Achieving Water Independence in Buildings

In this report, Central City Concern (a non-profit owner of affordable housing) and their development team – SERA, Interface Engineering and Gerding Edlen Development (a.k.a. the Water Team) – clarified the water systems and regulatory steps required to achieve a water-independent building in Oregon. The report illustrated the barriers to, and opportunities for water harvesting and reuse in commercial buildings, highlighting what is possible today and how any interested party might navigate future regulatory challenges. View the full report.

The Water Team’s work and approach contributed to a transformation of the regulatory environment in Oregon by pursuing changes statewide. Up until this transformation, commercial buildings in Oregon could expect to achieve 30% – 40% water savings by incorporating water efficient fixtures. As a result of the Water Team’s efforts, in collaboration with regulatory officials and other leaders in the industry, a building like CCC’s conceptual multi-family high-rise development can achieve an astounding 60% to 70% water savings by implementing rain and gray water harvesting together with efficient fixtures. Oregon residential and commercial buildings are now allowed to use rainwater for irrigation, toilet flushing and clothes washing, and treated gray water (from sinks, bathtubs, showers, and washing machines) to flush toilets and urinals.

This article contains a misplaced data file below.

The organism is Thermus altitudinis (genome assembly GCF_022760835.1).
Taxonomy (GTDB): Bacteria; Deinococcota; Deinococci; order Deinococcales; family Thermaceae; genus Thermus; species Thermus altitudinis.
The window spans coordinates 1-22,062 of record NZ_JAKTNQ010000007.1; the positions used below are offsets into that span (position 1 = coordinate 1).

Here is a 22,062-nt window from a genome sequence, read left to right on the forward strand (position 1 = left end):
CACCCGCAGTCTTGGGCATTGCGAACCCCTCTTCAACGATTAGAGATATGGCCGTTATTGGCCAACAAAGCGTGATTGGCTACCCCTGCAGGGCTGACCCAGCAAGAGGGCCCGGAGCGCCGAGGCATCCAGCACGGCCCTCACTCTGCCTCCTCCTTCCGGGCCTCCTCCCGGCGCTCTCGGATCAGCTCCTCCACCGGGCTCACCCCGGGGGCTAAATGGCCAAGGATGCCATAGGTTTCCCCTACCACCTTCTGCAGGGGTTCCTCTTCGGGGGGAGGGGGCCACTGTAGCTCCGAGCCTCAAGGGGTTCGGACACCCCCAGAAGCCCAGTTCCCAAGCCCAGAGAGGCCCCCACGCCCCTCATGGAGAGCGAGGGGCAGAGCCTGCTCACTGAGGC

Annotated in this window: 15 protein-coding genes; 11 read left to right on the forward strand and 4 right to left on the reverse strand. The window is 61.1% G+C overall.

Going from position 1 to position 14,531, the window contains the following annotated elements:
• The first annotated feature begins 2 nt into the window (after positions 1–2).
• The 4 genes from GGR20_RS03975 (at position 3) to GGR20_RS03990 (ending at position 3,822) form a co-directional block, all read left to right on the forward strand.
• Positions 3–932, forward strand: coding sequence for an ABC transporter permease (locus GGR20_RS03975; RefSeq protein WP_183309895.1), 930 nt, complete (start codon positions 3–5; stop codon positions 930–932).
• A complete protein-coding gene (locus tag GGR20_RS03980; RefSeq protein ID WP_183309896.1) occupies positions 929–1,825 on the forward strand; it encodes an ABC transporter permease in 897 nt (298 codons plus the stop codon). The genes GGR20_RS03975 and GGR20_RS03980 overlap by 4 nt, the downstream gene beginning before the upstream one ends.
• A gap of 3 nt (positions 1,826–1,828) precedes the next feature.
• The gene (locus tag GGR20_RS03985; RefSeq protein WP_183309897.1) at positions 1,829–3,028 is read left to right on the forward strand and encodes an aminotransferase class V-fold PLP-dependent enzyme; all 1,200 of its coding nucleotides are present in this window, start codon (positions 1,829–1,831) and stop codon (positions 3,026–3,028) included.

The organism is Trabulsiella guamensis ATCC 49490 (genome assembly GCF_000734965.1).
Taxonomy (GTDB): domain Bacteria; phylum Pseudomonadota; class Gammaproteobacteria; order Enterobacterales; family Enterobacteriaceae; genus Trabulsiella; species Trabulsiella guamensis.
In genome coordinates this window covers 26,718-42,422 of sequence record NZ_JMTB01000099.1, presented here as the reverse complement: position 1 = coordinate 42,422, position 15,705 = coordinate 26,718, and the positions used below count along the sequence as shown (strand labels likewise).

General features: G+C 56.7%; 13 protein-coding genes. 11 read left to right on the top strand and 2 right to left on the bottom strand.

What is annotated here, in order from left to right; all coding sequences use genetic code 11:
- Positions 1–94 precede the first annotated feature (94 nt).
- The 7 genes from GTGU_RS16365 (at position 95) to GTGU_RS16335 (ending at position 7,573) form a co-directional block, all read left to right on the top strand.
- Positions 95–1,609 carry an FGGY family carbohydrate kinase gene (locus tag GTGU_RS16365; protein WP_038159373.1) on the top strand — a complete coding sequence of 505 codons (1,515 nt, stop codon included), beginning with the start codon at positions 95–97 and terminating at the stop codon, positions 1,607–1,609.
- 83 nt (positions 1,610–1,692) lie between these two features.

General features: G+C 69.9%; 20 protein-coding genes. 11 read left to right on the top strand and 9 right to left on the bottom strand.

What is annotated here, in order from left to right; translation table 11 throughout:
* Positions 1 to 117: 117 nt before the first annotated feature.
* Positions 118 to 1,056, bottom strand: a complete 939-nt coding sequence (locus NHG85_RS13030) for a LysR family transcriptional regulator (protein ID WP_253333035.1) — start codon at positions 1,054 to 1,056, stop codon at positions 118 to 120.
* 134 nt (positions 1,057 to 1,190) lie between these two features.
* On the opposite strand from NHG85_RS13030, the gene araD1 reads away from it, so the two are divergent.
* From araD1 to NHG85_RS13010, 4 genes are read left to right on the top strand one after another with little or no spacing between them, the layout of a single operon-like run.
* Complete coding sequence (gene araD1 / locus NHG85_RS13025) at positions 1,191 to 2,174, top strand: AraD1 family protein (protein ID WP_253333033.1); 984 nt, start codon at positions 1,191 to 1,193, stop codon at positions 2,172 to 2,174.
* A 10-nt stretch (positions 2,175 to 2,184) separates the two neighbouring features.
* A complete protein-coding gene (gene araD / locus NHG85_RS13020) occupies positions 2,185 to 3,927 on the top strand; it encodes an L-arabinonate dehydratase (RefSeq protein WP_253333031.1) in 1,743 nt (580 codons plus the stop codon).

Following the publication of this report, the State Plumbing board developed two alternate methods for gray water re-use within buildings, and then in the subsequent legislative session, HB 2080 was sponsored by then representative Jackie Dingfelder and then passed, making gray water a legal resource for re-use within buildings in Oregon.